Toothaches come in all shapes and sizes. Some are dull and achy others are sharp. There are so many different reasons why your teeth might hurt. But today let’s talk about the main two reasons your tooth hurts more when you’re laying down or sleeping.
Whenever we lay down to sleep, it can actually raise our blood pressure. You might think it would be the opposite, but that increased blood pressure can actually push against the nerves and blood supply to your teeth causing them to flare up whenever you go to bed. It’s similar to sinuses hurting more at night when everything rushes to your head more congestion and more pressure when you lay down.
If the teeth that hurt are on the top of your mouth, you’ll want to rule out any sinus, infections, congestion, or allergies being to blame. Oftentimes once someone takes a decongestant and that tooth issue is solved, then they know. But if it’s not due to your sinuses, there are two main reasons why tooth pain is worse when you lay down to sleep.
One reason is that you might have a tooth infection.
If it is one specific tooth and you can tell which tooth hurts that it hurts to bite on it, it has pain with pressure, heat sensitivity (not usually from cold sensitivity), it could also be sensitive to cold in addition to heat, but heat is usually the red flag. And of course, if it’s throbbing more at night. All of these things can be evidenced to tell us that the tooth is headed into root canal territory meaning the nerve of the tooth is infected with decay. It is dying or it has died.
In this case, specifically, it is super important to schedule an appointment with your dentist ASAP. So they can evaluate whether or not your tooth is infected. Maybe you’ll need an antibiotic. And often when you call, they will give you some tips and recommendations to get you through the night before you can see your dentist the next day if they can’t get you in the same day.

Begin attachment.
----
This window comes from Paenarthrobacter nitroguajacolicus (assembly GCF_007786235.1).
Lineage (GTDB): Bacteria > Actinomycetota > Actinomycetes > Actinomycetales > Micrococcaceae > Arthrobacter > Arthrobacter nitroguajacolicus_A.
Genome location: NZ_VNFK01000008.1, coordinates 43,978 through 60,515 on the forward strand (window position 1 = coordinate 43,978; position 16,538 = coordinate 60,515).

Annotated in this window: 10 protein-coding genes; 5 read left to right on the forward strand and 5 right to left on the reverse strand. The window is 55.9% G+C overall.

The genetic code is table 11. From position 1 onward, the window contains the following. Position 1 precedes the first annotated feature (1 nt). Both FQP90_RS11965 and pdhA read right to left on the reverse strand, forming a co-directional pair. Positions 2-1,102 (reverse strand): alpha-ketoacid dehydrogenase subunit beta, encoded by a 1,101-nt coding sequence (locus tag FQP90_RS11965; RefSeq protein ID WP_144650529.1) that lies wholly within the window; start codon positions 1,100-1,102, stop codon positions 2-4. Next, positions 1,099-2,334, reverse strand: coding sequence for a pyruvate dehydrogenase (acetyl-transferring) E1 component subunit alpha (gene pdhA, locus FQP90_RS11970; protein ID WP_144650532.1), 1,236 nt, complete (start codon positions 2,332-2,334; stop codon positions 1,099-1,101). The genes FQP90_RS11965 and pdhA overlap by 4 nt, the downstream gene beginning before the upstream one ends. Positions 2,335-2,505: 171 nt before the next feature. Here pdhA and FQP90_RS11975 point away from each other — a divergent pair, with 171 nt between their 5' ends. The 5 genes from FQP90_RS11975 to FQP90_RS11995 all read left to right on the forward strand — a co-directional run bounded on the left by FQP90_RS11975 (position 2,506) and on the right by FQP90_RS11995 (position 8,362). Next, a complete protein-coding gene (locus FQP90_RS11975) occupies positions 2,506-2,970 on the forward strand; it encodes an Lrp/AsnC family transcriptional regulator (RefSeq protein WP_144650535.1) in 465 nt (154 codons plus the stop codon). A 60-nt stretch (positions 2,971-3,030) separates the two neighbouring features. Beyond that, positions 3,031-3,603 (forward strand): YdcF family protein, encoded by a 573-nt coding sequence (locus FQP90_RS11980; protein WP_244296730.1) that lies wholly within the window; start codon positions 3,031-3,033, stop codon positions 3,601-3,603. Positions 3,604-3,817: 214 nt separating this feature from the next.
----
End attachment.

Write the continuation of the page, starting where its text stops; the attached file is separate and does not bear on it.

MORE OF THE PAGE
Some of the things to get you by are things like taking over-the-counter pain medication, which would usually be an anti-inflammatory NSAID, like ibuprofen; propping your head up with a couple of extra pillows, or sleeping in a recliner to keep your head elevated; making a cold compress to place against the side of your mouth that hurts.
Another reason your teeth might hurt more at night is because of teeth grinding.
Teeth grinding or bruxism chronic teeth. Clenching and grinding is usually a subconscious habit that is brought on by issues like stress, anxiety, TMJ disorder, and even Sleep Apnea. The constant clenching of your jaw joint and teeth will gradually strain the tiny ligaments that hold your tooth roots in place making them sore to the point where it feels like a toothache. This is usually when you can’t pinpoint exactly which tooth hurts. Sometimes you can if you’ve been clenching or grinding right on a specific tooth. But oftentimes it can feel like a whole area or a whole side of your jaw that hurts.
Again best advice is to call your dentist to confirm the pain is from grinding your teeth. Because if you grind too much there is a chance that you can cause chipping or cracking or fracturing on your teeth without even knowing it until it gets really bad. So for anyone who clenches or grinds their teeth at night, it’s always recommended to visit your dentist for them to examine all of your teeth and make sure there’s no damage from grinding. And after that, they will often recommend a night guard to wear at night to protect your teeth.
Hope this blog gave you an idea of the two main causes that are known to cause tooth pain when you lay down to sleep at night.